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a special information feature brought to you by the canadian health food association

Natural Health Products Week presents a great opportunity for making an effort to shift to healthier lifestyle options.

From November 4 to 10, Canadians across the country will be celebrating Natural Health Products Week.

"This annual event shines a spotlight on the importance of natural health products and is a great opportunity to evaluate our current health regime," says Helen Sherrard, president of the Canadian Health Food Association, an organization that represents the natural health industry. "Many of us will be inspired to look for ways to improve our well-being through diet, lifestyle choices, exercise and supplementation."

To celebrate Natural Health Products Week, CHFA is challenging families to make these three simple, natural changes that can have a positive impact:

Enjoy more whole foods
Convenience is entrenched in the modern lifestyle, which often means grabbing fast, processed food and snacks. However, it's just as convenient to eat whole foods, and a much healthier option. Whole foods are typically unprocessed or unrefined. Nuts, seeds, fruits and vegetables are good examples of healthy ready-to-eat foods.

quote.png"This annual event shines a spotlight on the importance of natural health products and is a great opportunity to evaluate our current health regime."

Helen Sherrard - is president of the Canadian Health Food Association

Learn which natural health options improve your health
Stop by your local health food retailer where knowledgeable staff can share helpful information and health tips with you. While there, you can celebrate Natural Health Products Week by participating in draws for prizes, enjoying a sample taste test or picking up natural health items you need.

Go organic
Certified organic foods have been grown and handled according to strict procedures in an environmentally responsible way and without persistent toxic chemical inputs. While exploring organic options, check out other products from clothing to cleaners that are also free of toxic chemicals and much kinder to the environment.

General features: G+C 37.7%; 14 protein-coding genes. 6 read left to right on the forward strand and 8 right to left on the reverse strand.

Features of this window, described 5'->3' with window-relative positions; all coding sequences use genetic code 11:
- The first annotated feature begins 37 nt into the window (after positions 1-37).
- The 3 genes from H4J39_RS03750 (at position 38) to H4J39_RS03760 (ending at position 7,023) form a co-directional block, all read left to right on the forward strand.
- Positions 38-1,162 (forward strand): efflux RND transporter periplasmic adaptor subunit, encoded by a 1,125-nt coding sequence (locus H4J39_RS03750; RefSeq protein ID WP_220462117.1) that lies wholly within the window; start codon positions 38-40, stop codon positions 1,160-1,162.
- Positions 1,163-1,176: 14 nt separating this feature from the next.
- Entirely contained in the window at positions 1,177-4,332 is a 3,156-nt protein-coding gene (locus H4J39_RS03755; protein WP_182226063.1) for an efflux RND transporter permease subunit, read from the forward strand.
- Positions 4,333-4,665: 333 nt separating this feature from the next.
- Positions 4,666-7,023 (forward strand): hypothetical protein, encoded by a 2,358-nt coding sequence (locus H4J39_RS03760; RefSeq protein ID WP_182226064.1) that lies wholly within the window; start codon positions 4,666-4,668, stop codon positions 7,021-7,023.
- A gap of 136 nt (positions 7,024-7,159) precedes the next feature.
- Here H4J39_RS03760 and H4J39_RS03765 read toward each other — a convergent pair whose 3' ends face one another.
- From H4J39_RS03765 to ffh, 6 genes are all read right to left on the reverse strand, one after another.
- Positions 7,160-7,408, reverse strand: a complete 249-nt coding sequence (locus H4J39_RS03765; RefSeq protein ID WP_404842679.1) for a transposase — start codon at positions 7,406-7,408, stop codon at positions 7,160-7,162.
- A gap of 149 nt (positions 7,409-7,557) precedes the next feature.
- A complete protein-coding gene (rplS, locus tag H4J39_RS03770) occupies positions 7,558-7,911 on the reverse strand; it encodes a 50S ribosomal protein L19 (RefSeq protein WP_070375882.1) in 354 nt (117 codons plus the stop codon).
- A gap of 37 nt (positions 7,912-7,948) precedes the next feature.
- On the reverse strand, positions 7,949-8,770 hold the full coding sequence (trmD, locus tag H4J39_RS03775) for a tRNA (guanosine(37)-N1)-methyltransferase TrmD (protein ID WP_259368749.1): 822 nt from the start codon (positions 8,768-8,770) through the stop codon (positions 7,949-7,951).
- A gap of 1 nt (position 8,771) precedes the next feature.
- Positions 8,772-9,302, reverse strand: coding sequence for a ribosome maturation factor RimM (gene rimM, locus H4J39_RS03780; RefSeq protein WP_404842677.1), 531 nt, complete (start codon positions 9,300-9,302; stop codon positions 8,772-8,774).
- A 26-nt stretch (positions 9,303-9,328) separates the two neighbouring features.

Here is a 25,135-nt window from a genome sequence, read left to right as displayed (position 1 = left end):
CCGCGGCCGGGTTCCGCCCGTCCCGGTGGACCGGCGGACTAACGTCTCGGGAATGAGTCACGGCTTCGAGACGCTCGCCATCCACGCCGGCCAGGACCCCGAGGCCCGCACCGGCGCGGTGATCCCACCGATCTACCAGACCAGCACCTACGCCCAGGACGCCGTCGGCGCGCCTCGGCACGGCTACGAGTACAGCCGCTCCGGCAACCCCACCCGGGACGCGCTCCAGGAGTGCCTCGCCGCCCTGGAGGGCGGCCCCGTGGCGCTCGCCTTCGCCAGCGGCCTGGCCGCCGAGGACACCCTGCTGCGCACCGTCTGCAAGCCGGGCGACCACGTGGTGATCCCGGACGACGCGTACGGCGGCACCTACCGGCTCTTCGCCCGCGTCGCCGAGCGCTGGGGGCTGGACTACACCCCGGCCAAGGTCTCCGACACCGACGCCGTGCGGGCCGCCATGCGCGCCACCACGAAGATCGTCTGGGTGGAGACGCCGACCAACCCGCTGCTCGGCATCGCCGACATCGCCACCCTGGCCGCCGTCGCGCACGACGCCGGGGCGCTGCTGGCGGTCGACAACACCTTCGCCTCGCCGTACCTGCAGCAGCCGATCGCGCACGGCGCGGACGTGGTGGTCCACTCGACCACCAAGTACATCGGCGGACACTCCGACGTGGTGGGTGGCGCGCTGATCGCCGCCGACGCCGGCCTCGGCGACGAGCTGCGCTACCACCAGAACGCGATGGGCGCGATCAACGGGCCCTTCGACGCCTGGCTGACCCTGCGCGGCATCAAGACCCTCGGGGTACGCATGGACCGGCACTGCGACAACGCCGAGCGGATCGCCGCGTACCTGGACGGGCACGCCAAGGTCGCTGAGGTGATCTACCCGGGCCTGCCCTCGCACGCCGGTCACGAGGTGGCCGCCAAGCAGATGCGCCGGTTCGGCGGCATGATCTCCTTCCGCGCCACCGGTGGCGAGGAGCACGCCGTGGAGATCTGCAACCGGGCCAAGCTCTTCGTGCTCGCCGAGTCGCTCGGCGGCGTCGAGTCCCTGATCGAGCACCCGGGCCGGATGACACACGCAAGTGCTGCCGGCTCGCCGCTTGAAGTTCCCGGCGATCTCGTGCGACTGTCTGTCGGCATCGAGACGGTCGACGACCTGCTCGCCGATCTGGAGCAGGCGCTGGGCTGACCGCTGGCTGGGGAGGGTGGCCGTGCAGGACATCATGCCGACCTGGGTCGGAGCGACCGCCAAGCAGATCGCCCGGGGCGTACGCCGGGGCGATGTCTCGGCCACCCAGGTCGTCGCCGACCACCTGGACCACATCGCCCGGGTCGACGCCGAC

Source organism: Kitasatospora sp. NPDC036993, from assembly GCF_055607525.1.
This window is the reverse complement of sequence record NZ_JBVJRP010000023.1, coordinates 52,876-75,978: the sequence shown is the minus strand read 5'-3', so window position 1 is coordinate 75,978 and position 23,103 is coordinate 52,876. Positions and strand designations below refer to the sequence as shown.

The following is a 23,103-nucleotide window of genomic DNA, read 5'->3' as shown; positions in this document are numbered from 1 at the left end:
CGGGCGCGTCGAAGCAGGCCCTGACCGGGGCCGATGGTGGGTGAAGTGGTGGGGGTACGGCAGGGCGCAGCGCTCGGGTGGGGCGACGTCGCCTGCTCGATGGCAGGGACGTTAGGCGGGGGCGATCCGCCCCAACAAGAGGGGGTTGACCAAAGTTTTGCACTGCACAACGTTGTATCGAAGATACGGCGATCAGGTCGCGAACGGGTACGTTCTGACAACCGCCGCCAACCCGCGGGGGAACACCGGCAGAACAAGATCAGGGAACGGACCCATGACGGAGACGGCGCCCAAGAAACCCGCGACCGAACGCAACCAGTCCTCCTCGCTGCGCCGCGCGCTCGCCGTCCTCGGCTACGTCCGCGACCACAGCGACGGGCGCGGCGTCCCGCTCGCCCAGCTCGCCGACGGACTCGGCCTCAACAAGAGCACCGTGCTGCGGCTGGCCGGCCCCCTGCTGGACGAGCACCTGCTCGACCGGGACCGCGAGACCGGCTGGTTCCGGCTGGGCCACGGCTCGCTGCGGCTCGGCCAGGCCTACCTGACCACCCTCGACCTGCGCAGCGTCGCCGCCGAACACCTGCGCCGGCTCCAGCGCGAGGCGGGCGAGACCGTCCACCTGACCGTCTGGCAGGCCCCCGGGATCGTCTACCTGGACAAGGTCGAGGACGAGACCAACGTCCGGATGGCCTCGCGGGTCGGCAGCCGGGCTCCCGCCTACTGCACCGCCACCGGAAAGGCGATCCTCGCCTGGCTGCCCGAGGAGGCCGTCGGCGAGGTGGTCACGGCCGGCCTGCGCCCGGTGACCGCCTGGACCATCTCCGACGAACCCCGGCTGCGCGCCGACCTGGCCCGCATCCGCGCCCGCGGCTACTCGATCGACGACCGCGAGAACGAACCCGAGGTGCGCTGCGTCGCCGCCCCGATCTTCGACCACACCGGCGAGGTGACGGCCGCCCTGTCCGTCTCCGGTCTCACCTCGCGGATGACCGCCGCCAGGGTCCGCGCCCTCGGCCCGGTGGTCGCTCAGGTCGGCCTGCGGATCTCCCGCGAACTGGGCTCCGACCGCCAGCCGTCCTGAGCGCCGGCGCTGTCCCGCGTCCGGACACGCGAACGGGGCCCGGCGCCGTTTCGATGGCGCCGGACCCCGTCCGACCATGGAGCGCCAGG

"We want Canadians to make small changes that will benefit their health and that of their families," Ms. Sherrard explains. These three simple steps can provide a great foundation for shifting to a healthier lifestyle and for choosing environmentally friendly options. Start making healthier choices during Natural Health Products Week, but don't stop there – make those habits an ongoing part of your family's routine.

More information, including the locations of health food retailers in your community, can be found online at


Integration of traditional therapies and conventional medicine a growing trend

The patient was looking for relief from the significant chronic pain in her arm and hand on one side that she had developed after a stroke. Specialists recently referred her to the North Shore Wellness Centre in North Vancouver for a consultation with Brad Matthews, Doctor of Traditional Chinese Medicine (TCM).

“Her neurologists suggested acupuncture would be a good adjunctive therapy to occupational therapy and physiotherapy,” says Dr. Matthews. “These types of referrals are on the rise, and we’re seeing more integration of conventional Western medicine and complementary therapies.”

Dr. Matthews uses acupuncture, herbal remedies and other forms of TCM to treat sports injuries and chronic pain, and to help people manage such conditions as insomnia, headaches, digestive problems, stress and anxiety. Many patients also come to him for immune-boosting treatments to help prevent colds and flu.

“The conventional medical community is increasingly recognizing the value of complementary therapies such as TCM and naturopathy,” he says. “Even if they can’t always explain why, they see the benefits of these ancient therapies for many conditions. All practitioners share the goal of helping our patients to heal.”

Another sign that TCM is becoming “mainstream” is expanded regulation of this area of medicine. British Columbia established the country’s first College of Traditional Chinese Medicine Practitioners and Acupuncturists of B.C. in 2001, and Ontario created Canada’s second TCM college in April 2013. Several other provinces regulate acupuncture, and national regulatory standards are under development.